The Christmas Cracker is almost as traditional as holly, mistletoe and eating too many mince pies. When did they first appear at our dining tables and what are your favourite jokes?
Little could Tom Smith have imagined, when he invented the cracker in 1847, that it would become such an integral part of British celebration and tradition, let alone an industry worth £120m a year.
In 1840 Tom Smith, a baker and confectioner from Clerkenwell in East London, came across the "bon bon" - a sugared almond wrapped in a twist of tissue paper - on a trip to Paris. He decided to sell the bon bon from his shop and boosted sales by hitting on the ingenious idea of including a small love motto in the tissue paper. It was the crackle of a log as he threw it on the fire that inspired him to develop a "pop" caused by friction when the wrapping was broken and ultimately resulted in the cracker we would recognise today.
It was Walter Smith, Tom's youngest son, who introduced paper hats and toured the world to find novelty items to include such as bracelets from Bohemia and scarf pins from Saxony. He also replaced the love motto with a topical note. I wonder what he would have made of the jokes included today? Here are 10 of my favourites:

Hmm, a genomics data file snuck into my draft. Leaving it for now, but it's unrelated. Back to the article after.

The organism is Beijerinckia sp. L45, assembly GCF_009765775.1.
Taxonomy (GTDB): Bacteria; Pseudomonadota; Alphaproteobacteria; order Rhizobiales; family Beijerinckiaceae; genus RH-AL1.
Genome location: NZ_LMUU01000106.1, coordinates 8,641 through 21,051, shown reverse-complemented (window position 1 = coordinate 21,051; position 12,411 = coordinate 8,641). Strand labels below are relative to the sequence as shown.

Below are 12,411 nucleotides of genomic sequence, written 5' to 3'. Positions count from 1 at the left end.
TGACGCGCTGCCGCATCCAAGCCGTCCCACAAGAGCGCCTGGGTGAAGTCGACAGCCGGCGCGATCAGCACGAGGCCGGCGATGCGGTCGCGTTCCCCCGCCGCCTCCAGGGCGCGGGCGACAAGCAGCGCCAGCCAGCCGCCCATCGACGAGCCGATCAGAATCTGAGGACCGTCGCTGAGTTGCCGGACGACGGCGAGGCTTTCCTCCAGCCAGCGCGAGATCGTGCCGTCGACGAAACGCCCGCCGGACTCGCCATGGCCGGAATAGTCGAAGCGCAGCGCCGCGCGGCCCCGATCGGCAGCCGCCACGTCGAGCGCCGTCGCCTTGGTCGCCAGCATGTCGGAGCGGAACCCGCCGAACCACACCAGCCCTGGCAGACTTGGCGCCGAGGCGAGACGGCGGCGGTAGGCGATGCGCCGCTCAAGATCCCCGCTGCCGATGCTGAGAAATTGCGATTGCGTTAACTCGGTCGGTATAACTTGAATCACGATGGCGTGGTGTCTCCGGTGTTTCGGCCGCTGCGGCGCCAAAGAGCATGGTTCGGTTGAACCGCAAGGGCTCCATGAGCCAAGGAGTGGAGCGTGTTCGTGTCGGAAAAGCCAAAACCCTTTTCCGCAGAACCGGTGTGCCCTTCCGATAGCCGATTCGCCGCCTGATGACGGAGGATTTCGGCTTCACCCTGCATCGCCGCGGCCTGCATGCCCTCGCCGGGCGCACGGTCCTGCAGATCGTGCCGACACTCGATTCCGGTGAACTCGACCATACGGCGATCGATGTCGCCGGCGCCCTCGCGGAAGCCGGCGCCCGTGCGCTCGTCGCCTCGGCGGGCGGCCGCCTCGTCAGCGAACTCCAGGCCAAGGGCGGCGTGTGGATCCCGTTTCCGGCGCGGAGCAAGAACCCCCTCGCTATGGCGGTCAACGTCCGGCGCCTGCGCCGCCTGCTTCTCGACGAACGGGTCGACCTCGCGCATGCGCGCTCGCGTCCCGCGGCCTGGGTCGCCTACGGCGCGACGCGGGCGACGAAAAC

Who says "Oh, Oh, Oh?" Santa walking backwards!
What do you call a bunch of chess players bragging about their games in a hotel lobby? Chess nuts boasting in an open foyer!
What's furry and minty? A polo bear!
Why can't Santa go down chimneys this year? It is against Elf and Safety rules!
Who delivers Christmas presents to cats? Santa Paws!
What's round and bad tempered? A vicious circle!
Where do frogs go if they have bad eyesight? The hoptomotrist!
Why did the moth nibble a hole in the carpet? It wanted to see the floor show!
What did the fish say when it swam into a wall? Dam!
What's white and goes up? A confused snowflake!
Why not give us a laugh on a cold Monday morning by sharing the ones that make you groan.
Written by Mike Gamble: Director JEM Retail Consultants.